There is much comment about a centre party that is pro EU. There is such a party, the Liberal Democrats , but they linger at 6% in the latest poll. And yet there is no analysis or real soul searching as to why? It is business as usual.

  • Richard Underhill 7th Sep '17 - 2:04pm

    Let us think for a moment about the Bible Belt in the USA “Old fashioned religion is good enough for me”. Previously they refused to vote because they believed that God would decide everything and therefore Washington was irrelevant.
    Then they were offered a real life Prodigal Son who had repented his past, become teetotal, understood them and was standing for election, as governor of Texas and then as US President. When hurricane Katrina happened President Bush did very little. They persisted in their views and voted for Donald Trump as US President, although he is not a born-again Christian, is a climate change denier and has withdrawn the USA from the Paris Agreement.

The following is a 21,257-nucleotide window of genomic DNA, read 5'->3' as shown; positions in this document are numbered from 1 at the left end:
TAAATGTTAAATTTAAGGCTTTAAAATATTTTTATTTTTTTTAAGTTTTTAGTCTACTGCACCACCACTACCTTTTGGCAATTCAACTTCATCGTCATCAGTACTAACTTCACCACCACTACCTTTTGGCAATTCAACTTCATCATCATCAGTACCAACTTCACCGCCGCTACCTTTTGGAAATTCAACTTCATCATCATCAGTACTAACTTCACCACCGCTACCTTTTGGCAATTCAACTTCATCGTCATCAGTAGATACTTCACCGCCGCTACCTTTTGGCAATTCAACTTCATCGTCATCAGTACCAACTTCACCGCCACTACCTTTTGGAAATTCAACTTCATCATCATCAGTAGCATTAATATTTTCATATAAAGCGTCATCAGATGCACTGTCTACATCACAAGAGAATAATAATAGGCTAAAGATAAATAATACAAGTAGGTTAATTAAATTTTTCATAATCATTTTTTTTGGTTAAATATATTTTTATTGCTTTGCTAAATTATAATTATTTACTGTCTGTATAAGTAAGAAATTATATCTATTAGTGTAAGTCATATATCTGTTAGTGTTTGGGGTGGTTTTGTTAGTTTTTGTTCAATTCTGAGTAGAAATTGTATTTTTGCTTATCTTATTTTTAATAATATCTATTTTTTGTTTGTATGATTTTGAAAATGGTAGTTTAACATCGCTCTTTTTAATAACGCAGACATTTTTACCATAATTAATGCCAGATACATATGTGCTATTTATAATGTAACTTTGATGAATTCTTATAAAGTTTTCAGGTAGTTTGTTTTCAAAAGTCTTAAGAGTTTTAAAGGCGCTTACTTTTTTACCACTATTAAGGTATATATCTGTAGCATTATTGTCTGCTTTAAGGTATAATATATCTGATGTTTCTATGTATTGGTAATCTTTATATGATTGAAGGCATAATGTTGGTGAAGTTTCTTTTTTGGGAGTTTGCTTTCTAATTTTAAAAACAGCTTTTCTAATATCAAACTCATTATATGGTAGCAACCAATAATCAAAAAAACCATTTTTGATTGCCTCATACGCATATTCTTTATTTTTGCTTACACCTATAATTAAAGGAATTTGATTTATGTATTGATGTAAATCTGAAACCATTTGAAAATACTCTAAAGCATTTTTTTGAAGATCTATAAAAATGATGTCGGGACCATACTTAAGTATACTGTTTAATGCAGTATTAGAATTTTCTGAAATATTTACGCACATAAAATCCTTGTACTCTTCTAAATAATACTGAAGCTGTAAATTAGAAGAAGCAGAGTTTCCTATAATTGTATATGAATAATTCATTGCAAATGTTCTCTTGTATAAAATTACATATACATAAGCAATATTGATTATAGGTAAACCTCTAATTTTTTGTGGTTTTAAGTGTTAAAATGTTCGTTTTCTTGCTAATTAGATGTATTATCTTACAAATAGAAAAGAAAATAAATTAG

Hurricanes are labelled alphabetically each year. A, B, C, D, E, F, & G have gone by. What was D? H was severely damaging. Irma is worse and Jose will be a little (!) stronger.
    There is not yet a plague of frogs, but a new Jeremiah may be needed to advocate repentance. Practical steps could include moving for impeachment of Donald Trump, rejoining the Paris Agreement, recognising that even if climate change is not man-made there are things that mankind can do to ameliorate its effects, as George Bush senior (an oil man) suggested when he was President. There is no need to rewrite history.

Post a Comment